This book provides an innovative contribution to the study of the Responsibility to Protect and Kantian political theory. The Responsibility to Protect (R2P) doctrine has been heralded as the new international security norm to ensure the protection of peoples against genocide, ethnic cleansing, war crimes and crimes against humanity. Yet, for all of the discussion, endorsements and reaffirmations of this new norm, R2P continues to come under fire for its failures, particularly, and most recently, in the case of Syria. This book argues that a duty to protect is best considered a Kantian provisional duty of justice. The international system ought to be considered a state of nature, where legal institutions are either weak or absent, and so duties of justice in such a condition cannot be considered peremptory. This book suggests that by understanding the duty’s provisional status, we understand the necessity of creating the requisite executive, legislative and judicial authorities. Furthermore, the book provides three innovative contributions to the literature, study and practice of R2P and Kantian political theory: it provides detailed theoretical analysis of R2P; it addresses the research gap that exists with Kant’s account of justice in states of nature; and it presents a more comprehensive understanding of the metaphysics of justice as well as R2P. This book will be of much interest to students of the Responsibility to Protect, humanitarian intervention, global ethics, international law, security studies and international relations (IR) in general.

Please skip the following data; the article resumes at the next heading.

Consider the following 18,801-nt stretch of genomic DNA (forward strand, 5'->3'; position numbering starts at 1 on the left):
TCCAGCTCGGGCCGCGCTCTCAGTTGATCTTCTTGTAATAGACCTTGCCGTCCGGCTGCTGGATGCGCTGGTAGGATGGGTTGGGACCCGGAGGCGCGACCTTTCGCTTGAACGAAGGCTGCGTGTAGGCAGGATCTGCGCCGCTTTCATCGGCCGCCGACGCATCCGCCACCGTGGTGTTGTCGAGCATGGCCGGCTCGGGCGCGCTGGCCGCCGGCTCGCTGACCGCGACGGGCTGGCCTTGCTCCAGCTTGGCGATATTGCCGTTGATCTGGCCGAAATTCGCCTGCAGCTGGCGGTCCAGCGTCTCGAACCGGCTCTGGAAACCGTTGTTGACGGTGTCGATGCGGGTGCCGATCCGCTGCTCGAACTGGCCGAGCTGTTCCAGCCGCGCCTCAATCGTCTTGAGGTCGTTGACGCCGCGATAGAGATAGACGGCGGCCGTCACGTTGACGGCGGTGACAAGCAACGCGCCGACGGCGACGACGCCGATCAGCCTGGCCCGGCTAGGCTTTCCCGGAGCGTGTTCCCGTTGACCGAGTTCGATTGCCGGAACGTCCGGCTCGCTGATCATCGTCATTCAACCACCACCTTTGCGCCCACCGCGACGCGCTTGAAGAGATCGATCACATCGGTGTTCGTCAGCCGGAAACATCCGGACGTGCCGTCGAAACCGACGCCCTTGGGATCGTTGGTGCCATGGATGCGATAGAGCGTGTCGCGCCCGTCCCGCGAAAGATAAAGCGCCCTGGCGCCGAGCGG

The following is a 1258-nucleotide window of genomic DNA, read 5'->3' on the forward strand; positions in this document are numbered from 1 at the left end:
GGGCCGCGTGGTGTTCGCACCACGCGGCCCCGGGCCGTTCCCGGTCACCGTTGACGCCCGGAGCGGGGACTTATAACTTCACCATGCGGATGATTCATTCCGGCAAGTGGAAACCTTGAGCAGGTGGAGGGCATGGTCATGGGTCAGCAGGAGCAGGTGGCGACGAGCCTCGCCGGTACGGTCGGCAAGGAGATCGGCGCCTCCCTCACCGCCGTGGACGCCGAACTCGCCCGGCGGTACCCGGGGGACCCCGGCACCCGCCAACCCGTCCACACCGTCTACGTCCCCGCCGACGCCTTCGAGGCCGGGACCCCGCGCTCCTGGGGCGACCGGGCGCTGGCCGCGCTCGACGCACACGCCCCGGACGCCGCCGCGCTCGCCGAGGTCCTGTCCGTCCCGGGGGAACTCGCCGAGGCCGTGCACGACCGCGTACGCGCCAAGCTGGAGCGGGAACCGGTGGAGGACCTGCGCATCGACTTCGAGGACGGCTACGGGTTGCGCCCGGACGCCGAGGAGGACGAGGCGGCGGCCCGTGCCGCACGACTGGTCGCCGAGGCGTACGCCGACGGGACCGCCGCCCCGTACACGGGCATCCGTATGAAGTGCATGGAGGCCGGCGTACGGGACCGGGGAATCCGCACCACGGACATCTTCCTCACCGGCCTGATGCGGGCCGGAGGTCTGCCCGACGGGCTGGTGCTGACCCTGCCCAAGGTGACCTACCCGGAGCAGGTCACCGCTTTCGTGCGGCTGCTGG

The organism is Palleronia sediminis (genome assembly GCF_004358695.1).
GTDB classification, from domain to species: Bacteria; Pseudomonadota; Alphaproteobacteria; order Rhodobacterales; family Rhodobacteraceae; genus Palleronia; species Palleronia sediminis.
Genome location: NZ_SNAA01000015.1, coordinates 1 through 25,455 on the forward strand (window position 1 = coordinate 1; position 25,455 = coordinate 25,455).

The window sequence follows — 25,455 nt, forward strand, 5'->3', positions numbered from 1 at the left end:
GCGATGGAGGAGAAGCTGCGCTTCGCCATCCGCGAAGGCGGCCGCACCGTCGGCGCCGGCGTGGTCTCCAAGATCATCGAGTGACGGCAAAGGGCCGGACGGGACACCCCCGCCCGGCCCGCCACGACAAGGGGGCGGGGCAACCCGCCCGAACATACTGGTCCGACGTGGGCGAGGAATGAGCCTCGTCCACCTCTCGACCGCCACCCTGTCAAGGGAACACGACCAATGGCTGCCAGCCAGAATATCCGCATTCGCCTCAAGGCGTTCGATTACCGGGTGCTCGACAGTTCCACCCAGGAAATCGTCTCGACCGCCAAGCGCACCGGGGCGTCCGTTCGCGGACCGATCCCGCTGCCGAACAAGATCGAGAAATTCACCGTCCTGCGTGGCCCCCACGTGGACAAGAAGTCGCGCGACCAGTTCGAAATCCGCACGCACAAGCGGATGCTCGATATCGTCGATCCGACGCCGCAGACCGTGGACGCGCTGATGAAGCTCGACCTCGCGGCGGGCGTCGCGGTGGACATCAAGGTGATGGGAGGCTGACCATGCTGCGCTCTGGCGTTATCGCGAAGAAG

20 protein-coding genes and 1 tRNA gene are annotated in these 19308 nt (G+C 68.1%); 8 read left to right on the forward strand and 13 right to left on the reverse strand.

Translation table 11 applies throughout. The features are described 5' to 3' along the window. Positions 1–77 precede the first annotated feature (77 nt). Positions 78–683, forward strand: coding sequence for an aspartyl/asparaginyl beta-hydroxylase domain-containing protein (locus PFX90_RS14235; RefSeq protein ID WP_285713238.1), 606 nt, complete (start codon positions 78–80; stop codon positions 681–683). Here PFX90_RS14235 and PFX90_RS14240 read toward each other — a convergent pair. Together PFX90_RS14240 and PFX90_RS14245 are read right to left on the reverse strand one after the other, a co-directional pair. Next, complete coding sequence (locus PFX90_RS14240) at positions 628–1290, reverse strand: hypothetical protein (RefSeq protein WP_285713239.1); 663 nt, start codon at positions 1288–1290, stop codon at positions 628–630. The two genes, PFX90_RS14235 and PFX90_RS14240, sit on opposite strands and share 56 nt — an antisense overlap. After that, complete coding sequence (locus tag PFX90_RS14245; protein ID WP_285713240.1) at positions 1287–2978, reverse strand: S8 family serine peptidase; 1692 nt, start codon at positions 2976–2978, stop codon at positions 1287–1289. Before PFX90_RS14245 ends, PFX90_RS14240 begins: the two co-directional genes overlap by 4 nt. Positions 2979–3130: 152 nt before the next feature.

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  • Kolb, R., Théorie du Droit International, Bruxelles, Bruylant, 2013.

    Dunoff, J.L. and M.A. Pollack (eds.), Interdisciplinary Perspectives on International Law and International Relations: the State of the Art, New York, NY, Cambridge University Press, 2013.

    L’ouvrage traite des problèmes fondamentaux du droit international dans une perspective à la fois juridique et plus générale ; une réflexion touchant à des aspects fondamentaux de ce droit vu sous l'angle de son évolution historique et de son état actuel. Cette seconde édition de l’ouvrage Réflexions de philosophie du droit international rassemble une série de réflexions personnelles sur les points de droit international qui m’ont paru importants au fil des années d’étude de cette matière. Si ces points ne s’ordonnent pas en un système, ils ne sont néanmoins pas jetés sur le papier au hasard. Ces réflexions ont ceci en commun qu’elles tentent de serrer de plus près les aspects ordonnateurs et structurants du droit international, en un mot, ses chevilles ouvrières ou ses voûtes névralgiques.

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  • Buchanan, R., S. Motha and S. Pahuja (eds.), Reading Modern Law: Critical Methodologies and Sovereign Formations, Abingdon, Routledge, 2012.

    Buchanan, R., S. Motha and S. Pahuja (eds.), Reading Modern Law: Critical Methodologies and Sovereign Formations, Abingdon, Routledge, 2012.